oject, and to hence keep those factors that made the computer game series such a success. The plot, however, is a strong cinematic one which does not fall into the trap of many game adaptations and simply become a mindless action flick or formulaic adaptation. Of course, some of the credit must go to the music, a quiet, soulful contribution from Eliot Goldenthal, and to the voice contributions from Ming-Na as Aki and Donald Sutherland as Sid, as well as Alec Baldwin as Gray. In general, however, this film’s success can be attributed to the combination of the budgets and filmic expertise of Hollywood with the refined outlook, intellectual capacity and ability for innovation provided by the largely Japanese crew. This film does take many of its motifs, both visual and in terms of plot elements, from Japanese anime, and to me that is no bad thing at all. Now, hands up those who think I’m being pretentious this time.
OK, I admit that I am an old fan of the very successful video game series, FINAL FANTASY!! But the Americans do seem intent on putting thier own little two-penneth worth in, on a Japanese belief. The belief being that, when somebody or something dies, the 'soul' goes back to earth. The Americans want to have their own input with the 'humour' in the film, but it doesn't work. If you are a follower of Japanese Anime/ Video games, then the story line is very believable, but very dissappointing due to the American script contributions. But that is nothing compared to the computer generated actors, and when you do get the chance to get your breath back, then you will understand why this film took 4 years to make. I bought this DVD from the United States, and because it is Region 1 encoded, Columbia/Tristar have developed a new regional coding devise called RCE (Regional Coding Enhancement), which makes the playback of the disc very difficult, on both chipped and multi-regional DVD players. If you had a choice, I would say don't buy the Region 1 disc version. The Region 2 discs, have the exact same added features as the Region 1 encoded discs, but a lot less trouble in the play back of them!! Hironobu Sakaguchi has basically created a new form of entertainment that fuses the technical wizardry of interactive games with the sensational visual effects of motion pictures, taking you that one step closer to The Spirit Within
I waited for Final Fantasy: The Spirit Withins's arrival for years. I heard about it a year or two before it came out and i couldn't wait. Finally i heard it was being shown in the cinema when i was on holiday in Cyprus and before that i didn't realise it was showing in England in every Cinema. The problem was that it wasn't the greatest and it was stopped being shown in England. I was frustrated that i still havn't seen it. I wanted to and finally i got it on DVD. I watched it for a bit and it seemed ok but was getting more interresting. In the end it was dissapointing. I hoped it would be better. I had been waiting for it for ages but now i wish i had never seen it. It was nothing like the Final Fantasy games and the plot was a bit wierd at times. I suppose it was a good film. The adventure is nice but not one that you'll remeber for the rest of your life. I'm not completely dissapointed though. I liked the way that the graphics was amazingly realistc and in some parts there is a lot of action. The expirience is something which is good to feel and the film in some places gets exciting. Overall it's a good film and the plot is very well planned. Good graphics and a very good ending. A good film to go and see!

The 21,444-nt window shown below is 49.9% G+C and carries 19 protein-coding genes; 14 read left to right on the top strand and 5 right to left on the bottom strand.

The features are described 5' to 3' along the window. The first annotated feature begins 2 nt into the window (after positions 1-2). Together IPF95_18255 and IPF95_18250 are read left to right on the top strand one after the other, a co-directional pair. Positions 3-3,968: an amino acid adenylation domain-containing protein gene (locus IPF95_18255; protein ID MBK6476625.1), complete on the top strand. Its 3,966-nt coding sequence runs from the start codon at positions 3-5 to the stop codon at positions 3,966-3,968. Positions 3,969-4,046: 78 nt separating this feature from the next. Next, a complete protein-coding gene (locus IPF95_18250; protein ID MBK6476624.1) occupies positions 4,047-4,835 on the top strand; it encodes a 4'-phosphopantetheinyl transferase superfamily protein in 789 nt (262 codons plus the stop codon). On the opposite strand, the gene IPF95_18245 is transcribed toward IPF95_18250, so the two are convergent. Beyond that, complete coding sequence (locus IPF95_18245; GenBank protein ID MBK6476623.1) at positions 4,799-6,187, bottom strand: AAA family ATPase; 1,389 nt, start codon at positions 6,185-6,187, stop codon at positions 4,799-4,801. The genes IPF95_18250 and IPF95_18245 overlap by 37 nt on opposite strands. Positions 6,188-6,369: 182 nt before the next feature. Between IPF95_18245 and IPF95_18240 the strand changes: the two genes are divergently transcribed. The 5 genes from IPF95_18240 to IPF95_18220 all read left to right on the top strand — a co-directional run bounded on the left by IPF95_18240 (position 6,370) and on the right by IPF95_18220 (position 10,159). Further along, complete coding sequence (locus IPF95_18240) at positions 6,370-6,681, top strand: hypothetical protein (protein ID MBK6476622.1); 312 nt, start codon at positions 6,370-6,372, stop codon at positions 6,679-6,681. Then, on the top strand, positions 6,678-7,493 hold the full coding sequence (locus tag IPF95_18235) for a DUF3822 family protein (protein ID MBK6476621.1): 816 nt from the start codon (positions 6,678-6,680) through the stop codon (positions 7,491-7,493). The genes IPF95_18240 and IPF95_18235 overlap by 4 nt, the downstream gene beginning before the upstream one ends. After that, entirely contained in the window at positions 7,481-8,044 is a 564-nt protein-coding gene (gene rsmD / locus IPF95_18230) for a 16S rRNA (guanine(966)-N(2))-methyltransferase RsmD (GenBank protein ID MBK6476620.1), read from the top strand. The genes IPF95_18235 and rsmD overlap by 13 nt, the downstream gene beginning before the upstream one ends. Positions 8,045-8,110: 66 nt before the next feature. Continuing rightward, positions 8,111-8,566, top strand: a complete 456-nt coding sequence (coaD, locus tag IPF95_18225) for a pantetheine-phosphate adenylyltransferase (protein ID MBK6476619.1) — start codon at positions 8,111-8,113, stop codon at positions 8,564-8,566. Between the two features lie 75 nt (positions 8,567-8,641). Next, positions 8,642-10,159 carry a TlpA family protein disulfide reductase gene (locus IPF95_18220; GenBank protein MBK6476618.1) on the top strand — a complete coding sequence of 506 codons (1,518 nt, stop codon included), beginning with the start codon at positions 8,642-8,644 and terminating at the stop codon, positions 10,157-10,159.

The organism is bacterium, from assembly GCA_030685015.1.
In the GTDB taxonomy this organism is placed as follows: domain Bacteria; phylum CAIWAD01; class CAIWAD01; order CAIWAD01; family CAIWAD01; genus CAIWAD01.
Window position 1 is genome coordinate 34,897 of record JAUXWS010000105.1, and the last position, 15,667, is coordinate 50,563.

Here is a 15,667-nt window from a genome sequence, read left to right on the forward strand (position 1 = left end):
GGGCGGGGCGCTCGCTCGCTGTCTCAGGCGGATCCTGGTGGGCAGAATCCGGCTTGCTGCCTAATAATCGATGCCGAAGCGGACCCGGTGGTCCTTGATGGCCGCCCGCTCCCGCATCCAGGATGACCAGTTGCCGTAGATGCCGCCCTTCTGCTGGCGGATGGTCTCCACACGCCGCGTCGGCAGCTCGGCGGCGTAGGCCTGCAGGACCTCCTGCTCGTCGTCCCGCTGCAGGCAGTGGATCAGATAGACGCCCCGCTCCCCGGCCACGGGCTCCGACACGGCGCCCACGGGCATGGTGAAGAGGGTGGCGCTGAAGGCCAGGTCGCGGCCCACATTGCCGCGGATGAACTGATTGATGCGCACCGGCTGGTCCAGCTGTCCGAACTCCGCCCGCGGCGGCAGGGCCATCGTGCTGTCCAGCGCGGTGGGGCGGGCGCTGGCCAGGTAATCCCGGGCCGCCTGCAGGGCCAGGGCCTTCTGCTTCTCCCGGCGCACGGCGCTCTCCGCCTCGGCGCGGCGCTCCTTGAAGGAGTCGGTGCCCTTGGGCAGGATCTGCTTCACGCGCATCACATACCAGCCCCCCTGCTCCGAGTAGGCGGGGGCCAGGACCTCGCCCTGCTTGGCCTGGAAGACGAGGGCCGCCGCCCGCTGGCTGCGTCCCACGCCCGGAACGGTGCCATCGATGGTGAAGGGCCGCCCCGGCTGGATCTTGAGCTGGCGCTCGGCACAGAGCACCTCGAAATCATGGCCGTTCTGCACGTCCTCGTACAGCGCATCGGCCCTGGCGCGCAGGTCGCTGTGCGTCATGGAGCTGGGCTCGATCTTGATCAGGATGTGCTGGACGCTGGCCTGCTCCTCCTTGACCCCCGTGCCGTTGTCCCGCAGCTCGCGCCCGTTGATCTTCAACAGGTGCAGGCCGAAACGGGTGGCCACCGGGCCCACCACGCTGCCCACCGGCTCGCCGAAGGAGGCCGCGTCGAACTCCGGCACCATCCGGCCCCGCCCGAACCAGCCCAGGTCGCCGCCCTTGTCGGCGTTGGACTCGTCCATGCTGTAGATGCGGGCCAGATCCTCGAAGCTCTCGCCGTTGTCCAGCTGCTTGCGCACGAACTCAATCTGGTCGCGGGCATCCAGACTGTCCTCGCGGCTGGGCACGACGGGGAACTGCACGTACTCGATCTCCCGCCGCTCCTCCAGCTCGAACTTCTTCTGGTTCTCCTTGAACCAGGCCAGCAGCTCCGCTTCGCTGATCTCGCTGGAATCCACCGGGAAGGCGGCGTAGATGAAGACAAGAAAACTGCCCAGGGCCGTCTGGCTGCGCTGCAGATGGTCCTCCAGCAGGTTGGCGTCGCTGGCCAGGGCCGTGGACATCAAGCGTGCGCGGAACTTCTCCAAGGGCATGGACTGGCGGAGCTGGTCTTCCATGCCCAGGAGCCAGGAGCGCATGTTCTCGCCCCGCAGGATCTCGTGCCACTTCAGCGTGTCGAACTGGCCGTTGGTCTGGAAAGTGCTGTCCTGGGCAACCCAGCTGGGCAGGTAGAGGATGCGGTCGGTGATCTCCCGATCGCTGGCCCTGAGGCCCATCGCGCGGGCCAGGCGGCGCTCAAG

Any people who own a playstaion or play computer games would have heard of final fantasy, it is known to be one of the greatest role-playing games ever made. It started out like in 1980 on the snes and made its first big break with FF7 on the Psone. FF7 was made the king of RPGs since then there has been FF8 FF9 and FF10. each of the games have completely different story lines, places people and weapons the sheer size of all the games are amazing. So naturally the decided to make a film out of it all and surprise called it final fantasy. The film is basically about a world, a world that was invaded years ago and has been taken over by an alien race. There have been many suggested ideas about getting rid of the aliens, one is to blow the planet up with this thing that will kill the aliens but will leaver the planet in tact, but this has been proved wrong and it will destroy the planet but the government still goes ahead with the project. The other is to collect certain life forms, which once collected will all come together and destroy the aliens. The main character is a girl who is looking for them. At the same time is having very strange dreams about being on another planet. So she has to race against time with a group of people to find them before the super weapon to blow up the aliens is used. The film follows a typical FF line. More is discovered about the character as the film goes on and the plot goes deeper and deeper too. The story is great; the ideas in it are yet again amazing. The way the film lets you connect with the characters is great too. The script is well written and the dialogue is amazing. But everyone must agree that the best thing about the film is the animation, the whole film is computer animated and it almost looks real. The detail is amazing and the graphics are superb. Anyone who likes the games will over this movie. On top of that anyone who fancies a change to the usual films you get this is great, it thought t
he film was brilliant; i'm waiting to buy it on DVD at the moment.
Inspired by the popular video game franchise, Hironobu Sakaguchi's Final Fantasy: The Spirits Within is a completely computer-generated film which, unlike Toy Story and Shrek, is also a serious science fiction drama with astonishingly human digital actors. Aki, the female lead, appeared in a full-page spread in Maxim magazine's Hot 100 list--and was indistinguishable from the real-life models. The setting and conflict make for incredible action, but it's the larger issues, character interaction and human elements that really make the movie shine. The Spirits Within is not simply a science fiction movie, in the same way that Crouching Tiger, Hidden Dragon is not simply a kung-fu flick. The result is a fantastic summer movie with better action and more emotion than Pearl Harbor and actors more lifelike than those in that other video game movie, Tomb Raider.--Mike Fehlauer, Amazon.com On the DVD: disc one includes an interesting, if a little flat, directors commentary. Better is the isolated score with a superb and fascinating commentary from composer Elliot Goldenthal. Other options allow you to access more information about the film. The menus are clear and feature full CGI effects and specially created sequences. Disc two is where you will find the real meat, with literally hours of documentaries and technical promos to plough through covering every aspect of the filmmaking process, along with music videos and an alternative opening sequence. You can re-edit a short sequence from the film and theres also a wealth of DVD-ROM material offering the complete screenplay and an interesting tour of Square Pictures, makers of the film. Features like the FHM-style photo shoot of CGI heroine Aki give an indication of the target audience for this movie. Add all this extra material to the superb picture quality--which almost leaves you convinced that you are watching a live action movie--and crystal sharp sound and you have one of the most technically impressive discs to hit the market so far. Any DVD buff will need this just to prove that the format is a worthwhile investment.--Jon Weir